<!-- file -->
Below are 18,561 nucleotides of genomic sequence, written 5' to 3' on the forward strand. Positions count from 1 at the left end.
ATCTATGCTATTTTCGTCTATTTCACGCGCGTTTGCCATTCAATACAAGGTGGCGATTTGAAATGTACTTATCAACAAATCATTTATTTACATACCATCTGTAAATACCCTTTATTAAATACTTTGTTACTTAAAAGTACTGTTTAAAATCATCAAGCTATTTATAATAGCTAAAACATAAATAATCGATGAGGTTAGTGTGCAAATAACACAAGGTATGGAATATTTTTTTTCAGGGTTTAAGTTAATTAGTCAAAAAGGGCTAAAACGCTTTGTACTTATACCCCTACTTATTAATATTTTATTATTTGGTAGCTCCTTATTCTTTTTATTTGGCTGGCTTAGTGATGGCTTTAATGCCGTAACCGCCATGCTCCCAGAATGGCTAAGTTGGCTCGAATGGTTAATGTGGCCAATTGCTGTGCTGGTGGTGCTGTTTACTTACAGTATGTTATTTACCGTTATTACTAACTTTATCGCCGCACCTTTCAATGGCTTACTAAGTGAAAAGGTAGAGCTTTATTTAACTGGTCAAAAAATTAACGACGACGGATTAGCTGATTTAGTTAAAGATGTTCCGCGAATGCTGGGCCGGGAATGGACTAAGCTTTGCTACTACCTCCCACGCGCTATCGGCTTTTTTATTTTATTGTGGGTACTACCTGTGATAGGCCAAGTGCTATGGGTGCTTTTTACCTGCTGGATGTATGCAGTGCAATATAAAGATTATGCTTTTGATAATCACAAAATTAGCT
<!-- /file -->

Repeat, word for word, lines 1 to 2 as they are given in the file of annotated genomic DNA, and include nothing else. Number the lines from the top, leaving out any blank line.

Below are 18,561 nucleotides of genomic sequence, written 5' to 3' on the forward strand. Positions count from 1 at the left end.
ATCTATGCTATTTTCGTCTATTTCACGCGCGTTTGCCATTCAATACAAGGTGGCGATTTGAAATGTACTTATCAACAAATCATTTATTTACATACCATCTGTAAATACCCTTTATTAAATACTTTGTTACTTAAAAGTACTGTTTAAAATCATCAAGCTATTTATAATAGCTAAAACATAAATAATCGATGAGGTTAGTGTGCAAATAACACAAGGTATGGAATATTTTTTTTCAGGGTTTAAGTTAATTAGTCAAAAAGGGCTAAAACGCTTTGTACTTATACCCCTACTTATTAATATTTTATTATTTGGTAGCTCCTTATTCTTTTTATTTGGCTGGCTTAGTGATGGCTTTAATGCCGTAACCGCCATGCTCCCAGAATGGCTAAGTTGGCTCGAATGGTTAATGTGGCCAATTGCTGTGCTGGTGGTGCTGTTTACTTACAGTATGTTATTTACCGTTATTACTAACTTTATCGCCGCACCTTTCAATGGCTTACTAAGTGAAAAGGTAGAGCTTTATTTAACTGGTCAAAAAATTAACGACGACGGATTAGCTGATTTAGTTAAAGATGTTCCGCGAATGCTGGGCCGGGAATGGACTAAGCTTTGCTACTACCTCCCACGCGCTATCGGCTTTTTTATTTTATTGTGGGTACTACCTGTGATAGGCCAAGTGCTATGGGTGCTTTTTACCTGCTGGATGTATGCAGTGCAATATAAAGATTATGCTTTTGATAATCACAAAATTAGCT